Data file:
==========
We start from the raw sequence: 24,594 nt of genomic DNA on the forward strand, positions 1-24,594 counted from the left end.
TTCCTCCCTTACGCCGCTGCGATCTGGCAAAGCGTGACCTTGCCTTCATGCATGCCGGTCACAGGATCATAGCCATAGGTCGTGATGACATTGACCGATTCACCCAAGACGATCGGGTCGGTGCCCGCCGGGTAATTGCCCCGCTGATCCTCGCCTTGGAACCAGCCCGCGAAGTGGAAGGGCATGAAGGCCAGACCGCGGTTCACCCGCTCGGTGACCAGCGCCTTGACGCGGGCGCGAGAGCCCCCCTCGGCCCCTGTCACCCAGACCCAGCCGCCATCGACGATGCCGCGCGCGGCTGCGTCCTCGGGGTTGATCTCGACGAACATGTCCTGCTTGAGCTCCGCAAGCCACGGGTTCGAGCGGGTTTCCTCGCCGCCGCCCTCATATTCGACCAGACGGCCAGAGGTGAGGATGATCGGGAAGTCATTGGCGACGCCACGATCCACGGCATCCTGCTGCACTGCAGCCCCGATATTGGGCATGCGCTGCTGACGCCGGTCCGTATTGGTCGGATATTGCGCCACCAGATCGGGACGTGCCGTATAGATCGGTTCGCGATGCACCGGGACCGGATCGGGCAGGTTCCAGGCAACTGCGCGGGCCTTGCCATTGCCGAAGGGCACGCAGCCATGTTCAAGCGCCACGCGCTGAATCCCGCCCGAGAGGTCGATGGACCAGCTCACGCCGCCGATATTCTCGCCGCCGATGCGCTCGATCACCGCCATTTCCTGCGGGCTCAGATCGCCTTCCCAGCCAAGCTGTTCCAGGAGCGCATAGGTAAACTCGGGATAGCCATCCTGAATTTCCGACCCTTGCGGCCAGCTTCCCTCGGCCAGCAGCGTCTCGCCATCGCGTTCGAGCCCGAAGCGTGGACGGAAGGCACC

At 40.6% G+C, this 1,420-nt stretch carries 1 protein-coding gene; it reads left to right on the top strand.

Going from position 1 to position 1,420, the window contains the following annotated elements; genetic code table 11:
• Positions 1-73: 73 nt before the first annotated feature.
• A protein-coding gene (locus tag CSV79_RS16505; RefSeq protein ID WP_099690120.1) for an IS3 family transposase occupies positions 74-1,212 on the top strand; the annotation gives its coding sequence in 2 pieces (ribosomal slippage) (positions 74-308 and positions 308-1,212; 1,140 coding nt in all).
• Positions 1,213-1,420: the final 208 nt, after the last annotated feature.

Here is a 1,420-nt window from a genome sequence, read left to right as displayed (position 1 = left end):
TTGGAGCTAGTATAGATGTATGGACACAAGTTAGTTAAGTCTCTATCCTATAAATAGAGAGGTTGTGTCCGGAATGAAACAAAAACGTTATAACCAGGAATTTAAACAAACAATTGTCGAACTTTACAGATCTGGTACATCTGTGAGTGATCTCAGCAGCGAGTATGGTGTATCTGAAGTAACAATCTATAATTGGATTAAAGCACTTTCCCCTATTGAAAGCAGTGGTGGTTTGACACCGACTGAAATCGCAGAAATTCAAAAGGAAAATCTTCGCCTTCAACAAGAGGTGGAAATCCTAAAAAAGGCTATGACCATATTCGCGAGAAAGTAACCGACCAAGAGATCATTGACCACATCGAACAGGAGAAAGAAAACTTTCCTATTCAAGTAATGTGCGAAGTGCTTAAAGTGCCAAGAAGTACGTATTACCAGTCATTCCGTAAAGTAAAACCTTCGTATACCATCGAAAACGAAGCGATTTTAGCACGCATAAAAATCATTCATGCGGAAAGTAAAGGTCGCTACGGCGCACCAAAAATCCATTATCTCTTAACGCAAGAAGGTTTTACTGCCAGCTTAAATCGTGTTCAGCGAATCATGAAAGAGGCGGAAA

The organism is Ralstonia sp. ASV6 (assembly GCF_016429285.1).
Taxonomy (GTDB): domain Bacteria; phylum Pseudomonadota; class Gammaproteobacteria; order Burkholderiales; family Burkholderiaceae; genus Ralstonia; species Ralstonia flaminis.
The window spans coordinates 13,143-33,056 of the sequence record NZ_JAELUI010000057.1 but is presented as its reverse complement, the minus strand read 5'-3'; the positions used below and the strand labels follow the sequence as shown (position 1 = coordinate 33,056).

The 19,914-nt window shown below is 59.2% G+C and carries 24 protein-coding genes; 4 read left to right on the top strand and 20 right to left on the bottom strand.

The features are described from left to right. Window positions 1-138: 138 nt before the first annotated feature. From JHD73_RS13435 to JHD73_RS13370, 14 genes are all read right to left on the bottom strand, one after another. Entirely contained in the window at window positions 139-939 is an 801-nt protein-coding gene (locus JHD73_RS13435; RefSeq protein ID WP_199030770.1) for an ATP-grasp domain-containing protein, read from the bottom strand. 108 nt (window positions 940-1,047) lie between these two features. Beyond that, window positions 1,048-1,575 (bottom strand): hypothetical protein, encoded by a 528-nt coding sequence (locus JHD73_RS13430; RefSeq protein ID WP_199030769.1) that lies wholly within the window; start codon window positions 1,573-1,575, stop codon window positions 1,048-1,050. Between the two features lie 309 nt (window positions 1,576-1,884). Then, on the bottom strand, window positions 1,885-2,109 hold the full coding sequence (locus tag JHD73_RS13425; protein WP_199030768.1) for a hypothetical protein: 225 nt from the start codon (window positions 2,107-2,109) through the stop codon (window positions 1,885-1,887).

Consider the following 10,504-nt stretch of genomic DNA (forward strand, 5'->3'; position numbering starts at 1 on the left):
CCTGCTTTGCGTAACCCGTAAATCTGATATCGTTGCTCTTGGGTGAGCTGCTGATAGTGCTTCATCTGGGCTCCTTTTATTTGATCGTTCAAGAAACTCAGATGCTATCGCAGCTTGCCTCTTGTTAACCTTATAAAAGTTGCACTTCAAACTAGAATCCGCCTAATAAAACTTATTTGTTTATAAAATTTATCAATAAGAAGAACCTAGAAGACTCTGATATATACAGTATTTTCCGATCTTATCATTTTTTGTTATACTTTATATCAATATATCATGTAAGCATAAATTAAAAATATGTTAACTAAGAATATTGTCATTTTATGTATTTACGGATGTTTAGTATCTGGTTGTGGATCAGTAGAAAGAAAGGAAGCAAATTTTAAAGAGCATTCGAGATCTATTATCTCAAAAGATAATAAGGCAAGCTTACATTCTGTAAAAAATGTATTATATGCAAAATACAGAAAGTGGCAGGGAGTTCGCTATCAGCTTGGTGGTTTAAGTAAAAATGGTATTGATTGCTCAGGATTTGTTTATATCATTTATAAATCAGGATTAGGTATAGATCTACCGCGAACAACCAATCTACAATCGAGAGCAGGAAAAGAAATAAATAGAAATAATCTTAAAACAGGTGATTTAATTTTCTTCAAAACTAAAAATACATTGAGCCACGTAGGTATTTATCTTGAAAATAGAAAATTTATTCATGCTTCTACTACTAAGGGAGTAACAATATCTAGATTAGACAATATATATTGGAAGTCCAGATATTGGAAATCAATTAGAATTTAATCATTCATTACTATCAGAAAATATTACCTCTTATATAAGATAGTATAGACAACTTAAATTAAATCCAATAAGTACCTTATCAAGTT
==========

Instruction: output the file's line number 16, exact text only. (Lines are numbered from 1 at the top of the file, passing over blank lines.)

CCTGCTTTGCGTAACCCGTAAATCTGATATCGTTGCTCTTGGGTGAGCTGCTGATAGTGCTTCATCTGGGCTCCTTTTATTTGATCGTTCAAGAAACTCAGATGCTATCGCAGCTTGCCTCTTGTTAACCTTATAAAAGTTGCACTTCAAACTAGAATCCGCCTAATAAAACTTATTTGTTTATAAAATTTATCAATAAGAAGAACCTAGAAGACTCTGATATATACAGTATTTTCCGATCTTATCATTTTTTGTTATACTTTATATCAATATATCATGTAAGCATAAATTAAAAATATGTTAACTAAGAATATTGTCATTTTATGTATTTACGGATGTTTAGTATCTGGTTGTGGATCAGTAGAAAGAAAGGAAGCAAATTTTAAAGAGCATTCGAGATCTATTATCTCAAAAGATAATAAGGCAAGCTTACATTCTGTAAAAAATGTATTATATGCAAAATACAGAAAGTGGCAGGGAGTTCGCTATCAGCTTGGTGGTTTAAGTAAAAATGGTATTGATTGCTCAGGATTTGTTTATATCATTTATAAATCAGGATTAGGTATAGATCTACCGCGAACAACCAATCTACAATCGAGAGCAGGAAAAGAAATAAATAGAAATAATCTTAAAACAGGTGATTTAATTTTCTTCAAAACTAAAAATACATTGAGCCACGTAGGTATTTATCTTGAAAATAGAAAATTTATTCATGCTTCTACTACTAAGGGAGTAACAATATCTAGATTAGACAATATATATTGGAAGTCCAGATATTGGAAATCAATTAGAATTTAATCATTCATTACTATCAGAAAATATTACCTCTTATATAAGATAGTATAGACAACTTAAATTAAATCCAATAAGTACCTTATCAAGTT